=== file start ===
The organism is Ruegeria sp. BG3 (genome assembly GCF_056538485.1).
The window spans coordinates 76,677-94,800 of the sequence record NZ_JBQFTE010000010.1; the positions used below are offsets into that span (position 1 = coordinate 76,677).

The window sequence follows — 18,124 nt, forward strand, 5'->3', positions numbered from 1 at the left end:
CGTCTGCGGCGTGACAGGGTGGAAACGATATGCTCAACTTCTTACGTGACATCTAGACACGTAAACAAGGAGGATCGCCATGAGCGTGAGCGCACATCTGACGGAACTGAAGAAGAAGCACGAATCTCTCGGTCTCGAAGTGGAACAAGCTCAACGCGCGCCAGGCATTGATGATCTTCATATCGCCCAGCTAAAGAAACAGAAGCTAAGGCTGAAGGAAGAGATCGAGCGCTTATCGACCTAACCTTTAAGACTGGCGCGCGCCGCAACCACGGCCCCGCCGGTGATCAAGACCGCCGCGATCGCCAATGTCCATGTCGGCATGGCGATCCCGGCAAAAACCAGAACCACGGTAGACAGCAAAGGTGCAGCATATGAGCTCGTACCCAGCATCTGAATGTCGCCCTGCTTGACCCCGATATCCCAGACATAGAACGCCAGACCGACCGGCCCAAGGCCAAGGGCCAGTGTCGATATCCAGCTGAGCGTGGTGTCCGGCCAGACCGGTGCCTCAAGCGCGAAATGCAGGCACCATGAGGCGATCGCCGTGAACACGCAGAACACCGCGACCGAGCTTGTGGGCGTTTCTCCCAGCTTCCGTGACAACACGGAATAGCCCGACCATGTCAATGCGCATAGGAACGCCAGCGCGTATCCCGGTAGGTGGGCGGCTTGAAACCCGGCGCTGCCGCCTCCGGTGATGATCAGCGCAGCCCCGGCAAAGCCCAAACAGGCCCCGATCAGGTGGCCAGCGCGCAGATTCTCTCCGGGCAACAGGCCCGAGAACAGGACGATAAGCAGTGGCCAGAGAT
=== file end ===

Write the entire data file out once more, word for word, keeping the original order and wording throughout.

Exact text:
The organism is Ruegeria sp. BG3 (genome assembly GCF_056538485.1).
The window spans coordinates 76,677-94,800 of the sequence record NZ_JBQFTE010000010.1; the positions used below are offsets into that span (position 1 = coordinate 76,677).

The window sequence follows — 18,124 nt, forward strand, 5'->3', positions numbered from 1 at the left end:
CGTCTGCGGCGTGACAGGGTGGAAACGATATGCTCAACTTCTTACGTGACATCTAGACACGTAAACAAGGAGGATCGCCATGAGCGTGAGCGCACATCTGACGGAACTGAAGAAGAAGCACGAATCTCTCGGTCTCGAAGTGGAACAAGCTCAACGCGCGCCAGGCATTGATGATCTTCATATCGCCCAGCTAAAGAAACAGAAGCTAAGGCTGAAGGAAGAGATCGAGCGCTTATCGACCTAACCTTTAAGACTGGCGCGCGCCGCAACCACGGCCCCGCCGGTGATCAAGACCGCCGCGATCGCCAATGTCCATGTCGGCATGGCGATCCCGGCAAAAACCAGAACCACGGTAGACAGCAAAGGTGCAGCATATGAGCTCGTACCCAGCATCTGAATGTCGCCCTGCTTGACCCCGATATCCCAGACATAGAACGCCAGACCGACCGGCCCAAGGCCAAGGGCCAGTGTCGATATCCAGCTGAGCGTGGTGTCCGGCCAGACCGGTGCCTCAAGCGCGAAATGCAGGCACCATGAGGCGATCGCCGTGAACACGCAGAACACCGCGACCGAGCTTGTGGGCGTTTCTCCCAGCTTCCGTGACAACACGGAATAGCCCGACCATGTCAATGCGCATAGGAACGCCAGCGCGTATCCCGGTAGGTGGGCGGCTTGAAACCCGGCGCTGCCGCCTCCGGTGATGATCAGCGCAGCCCCGGCAAAGCCCAAACAGGCCCCGATCAGGTGGCCAGCGCGCAGATTCTCTCCGGGCAACAGGCCCGAGAACAGGACGATAAGCAGTGGCCAGAGAT